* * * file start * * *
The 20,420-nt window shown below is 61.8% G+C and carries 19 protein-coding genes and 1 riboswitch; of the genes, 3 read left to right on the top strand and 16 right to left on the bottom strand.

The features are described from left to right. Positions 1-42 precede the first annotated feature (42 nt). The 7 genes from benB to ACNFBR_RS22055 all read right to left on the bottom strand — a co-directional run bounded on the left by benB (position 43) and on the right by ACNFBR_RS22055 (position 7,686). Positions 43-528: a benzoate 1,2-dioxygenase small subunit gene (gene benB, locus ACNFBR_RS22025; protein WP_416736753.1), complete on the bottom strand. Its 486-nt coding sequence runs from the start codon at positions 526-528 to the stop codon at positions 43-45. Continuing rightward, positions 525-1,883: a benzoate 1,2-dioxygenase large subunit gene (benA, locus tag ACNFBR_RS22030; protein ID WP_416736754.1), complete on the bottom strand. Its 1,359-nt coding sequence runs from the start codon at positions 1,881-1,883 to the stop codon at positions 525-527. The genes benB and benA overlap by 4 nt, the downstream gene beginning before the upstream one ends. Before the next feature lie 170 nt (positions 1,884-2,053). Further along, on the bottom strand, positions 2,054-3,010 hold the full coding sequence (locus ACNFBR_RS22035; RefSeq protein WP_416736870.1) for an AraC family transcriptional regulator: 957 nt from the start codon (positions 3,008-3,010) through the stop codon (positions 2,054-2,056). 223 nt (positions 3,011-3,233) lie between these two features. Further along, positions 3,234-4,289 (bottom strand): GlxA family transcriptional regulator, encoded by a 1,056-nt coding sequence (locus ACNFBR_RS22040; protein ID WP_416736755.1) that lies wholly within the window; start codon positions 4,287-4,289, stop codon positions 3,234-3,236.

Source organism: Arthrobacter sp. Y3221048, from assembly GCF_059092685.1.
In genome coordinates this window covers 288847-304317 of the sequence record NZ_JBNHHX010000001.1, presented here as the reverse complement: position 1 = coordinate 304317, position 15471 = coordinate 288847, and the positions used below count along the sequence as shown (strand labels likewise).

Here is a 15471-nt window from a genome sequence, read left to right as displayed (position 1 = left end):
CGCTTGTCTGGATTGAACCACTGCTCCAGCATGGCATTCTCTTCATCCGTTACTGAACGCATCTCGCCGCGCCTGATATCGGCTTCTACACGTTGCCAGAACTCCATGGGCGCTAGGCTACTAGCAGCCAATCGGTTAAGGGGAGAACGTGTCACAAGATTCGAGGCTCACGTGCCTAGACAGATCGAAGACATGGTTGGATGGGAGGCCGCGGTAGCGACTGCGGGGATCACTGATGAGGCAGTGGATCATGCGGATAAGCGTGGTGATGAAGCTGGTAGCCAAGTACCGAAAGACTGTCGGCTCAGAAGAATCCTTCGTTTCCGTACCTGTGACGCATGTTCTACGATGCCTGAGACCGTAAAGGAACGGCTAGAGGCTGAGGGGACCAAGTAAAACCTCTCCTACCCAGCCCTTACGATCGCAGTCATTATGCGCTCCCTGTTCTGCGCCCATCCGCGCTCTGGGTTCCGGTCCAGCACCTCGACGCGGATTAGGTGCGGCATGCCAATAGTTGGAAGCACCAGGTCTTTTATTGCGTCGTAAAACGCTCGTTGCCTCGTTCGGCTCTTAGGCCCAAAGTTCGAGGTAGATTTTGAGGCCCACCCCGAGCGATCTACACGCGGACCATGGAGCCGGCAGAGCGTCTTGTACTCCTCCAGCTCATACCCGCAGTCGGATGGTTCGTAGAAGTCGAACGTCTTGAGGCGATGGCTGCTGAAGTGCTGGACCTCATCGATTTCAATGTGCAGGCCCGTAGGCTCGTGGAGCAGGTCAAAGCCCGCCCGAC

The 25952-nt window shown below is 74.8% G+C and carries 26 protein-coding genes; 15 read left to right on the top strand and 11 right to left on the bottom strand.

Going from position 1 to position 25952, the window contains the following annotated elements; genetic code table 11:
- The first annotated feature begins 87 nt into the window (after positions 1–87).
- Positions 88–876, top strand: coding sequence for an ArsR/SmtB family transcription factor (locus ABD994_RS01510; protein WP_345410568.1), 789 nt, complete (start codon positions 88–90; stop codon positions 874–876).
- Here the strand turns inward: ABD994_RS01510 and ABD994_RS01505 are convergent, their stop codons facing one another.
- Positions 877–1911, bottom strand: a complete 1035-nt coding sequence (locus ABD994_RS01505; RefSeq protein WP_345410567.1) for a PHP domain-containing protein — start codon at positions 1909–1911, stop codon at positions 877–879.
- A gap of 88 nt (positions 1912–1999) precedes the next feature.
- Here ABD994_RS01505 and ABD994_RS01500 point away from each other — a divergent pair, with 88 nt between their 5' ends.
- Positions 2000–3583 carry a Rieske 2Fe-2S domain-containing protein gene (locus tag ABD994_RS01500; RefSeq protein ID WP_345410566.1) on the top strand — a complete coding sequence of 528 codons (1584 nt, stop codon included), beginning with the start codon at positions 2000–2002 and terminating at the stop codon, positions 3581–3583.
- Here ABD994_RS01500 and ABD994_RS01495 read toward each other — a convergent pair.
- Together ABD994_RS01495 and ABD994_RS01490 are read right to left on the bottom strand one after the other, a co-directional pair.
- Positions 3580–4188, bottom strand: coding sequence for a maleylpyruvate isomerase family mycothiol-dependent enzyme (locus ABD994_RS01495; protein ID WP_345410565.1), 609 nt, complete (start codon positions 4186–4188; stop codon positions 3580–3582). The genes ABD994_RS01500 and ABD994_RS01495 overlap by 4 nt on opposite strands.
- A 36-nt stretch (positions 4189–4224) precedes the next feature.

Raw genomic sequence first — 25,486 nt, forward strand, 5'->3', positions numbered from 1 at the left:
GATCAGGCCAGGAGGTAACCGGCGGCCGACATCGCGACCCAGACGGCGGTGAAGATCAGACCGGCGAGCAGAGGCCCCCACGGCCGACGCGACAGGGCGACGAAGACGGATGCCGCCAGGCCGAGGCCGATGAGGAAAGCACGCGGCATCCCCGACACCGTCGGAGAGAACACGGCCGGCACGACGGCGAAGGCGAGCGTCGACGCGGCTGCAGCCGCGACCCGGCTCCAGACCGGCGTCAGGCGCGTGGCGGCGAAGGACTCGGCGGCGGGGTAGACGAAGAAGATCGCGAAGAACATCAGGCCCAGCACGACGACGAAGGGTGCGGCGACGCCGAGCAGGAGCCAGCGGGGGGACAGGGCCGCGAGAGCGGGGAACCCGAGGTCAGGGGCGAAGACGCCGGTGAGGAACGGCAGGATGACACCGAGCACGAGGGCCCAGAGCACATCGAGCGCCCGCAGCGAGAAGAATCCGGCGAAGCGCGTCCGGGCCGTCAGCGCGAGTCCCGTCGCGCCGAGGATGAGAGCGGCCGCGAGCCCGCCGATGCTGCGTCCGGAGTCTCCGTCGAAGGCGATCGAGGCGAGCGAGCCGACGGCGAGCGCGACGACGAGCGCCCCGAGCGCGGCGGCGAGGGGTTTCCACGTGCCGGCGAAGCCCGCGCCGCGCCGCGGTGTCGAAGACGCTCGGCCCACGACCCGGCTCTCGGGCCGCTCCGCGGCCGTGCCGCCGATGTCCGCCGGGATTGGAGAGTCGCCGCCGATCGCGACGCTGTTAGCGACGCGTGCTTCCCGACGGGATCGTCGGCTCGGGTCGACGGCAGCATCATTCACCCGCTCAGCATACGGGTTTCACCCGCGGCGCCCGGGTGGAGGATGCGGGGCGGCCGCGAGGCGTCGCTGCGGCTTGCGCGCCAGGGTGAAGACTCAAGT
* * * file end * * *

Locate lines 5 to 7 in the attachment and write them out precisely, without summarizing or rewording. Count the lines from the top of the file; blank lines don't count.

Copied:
Here is a 15471-nt window from a genome sequence, read left to right as displayed (position 1 = left end):
CGCTTGTCTGGATTGAACCACTGCTCCAGCATGGCATTCTCTTCATCCGTTACTGAACGCATCTCGCCGCGCCTGATATCGGCTTCTACACGTTGCCAGAACTCCATGGGCGCTAGGCTACTAGCAGCCAATCGGTTAAGGGGAGAACGTGTCACAAGATTCGAGGCTCACGTGCCTAGACAGATCGAAGACATGGTTGGATGGGAGGCCGCGGTAGCGACTGCGGGGATCACTGATGAGGCAGTGGATCATGCGGATAAGCGTGGTGATGAAGCTGGTAGCCAAGTACCGAAAGACTGTCGGCTCAGAAGAATCCTTCGTTTCCGTACCTGTGACGCATGTTCTACGATGCCTGAGACCGTAAAGGAACGGCTAGAGGCTGAGGGGACCAAGTAAAACCTCTCCTACCCAGCCCTTACGATCGCAGTCATTATGCGCTCCCTGTTCTGCGCCCATCCGCGCTCTGGGTTCCGGTCCAGCACCTCGACGCGGATTAGGTGCGGCATGCCAATAGTTGGAAGCACCAGGTCTTTTATTGCGTCGTAAAACGCTCGTTGCCTCGTTCGGCTCTTAGGCCCAAAGTTCGAGGTAGATTTTGAGGCCCACCCCGAGCGATCTACACGCGGACCATGGAGCCGGCAGAGCGTCTTGTACTCCTCCAGCTCATACCCGCAGTCGGATGGTTCGTAGAAGTCGAACGTCTTGAGGCGATGGCTGCTGAAGTGCTGGACCTCATCGATTTCAATGTGCAGGCCCGTAGGCTCGTGGAGCAGGTCAAAGCCCGCCCGAC

The 25952-nt window shown below is 74.8% G+C and carries 26 protein-coding genes; 15 read left to right on the top strand and 11 right to left on the bottom strand.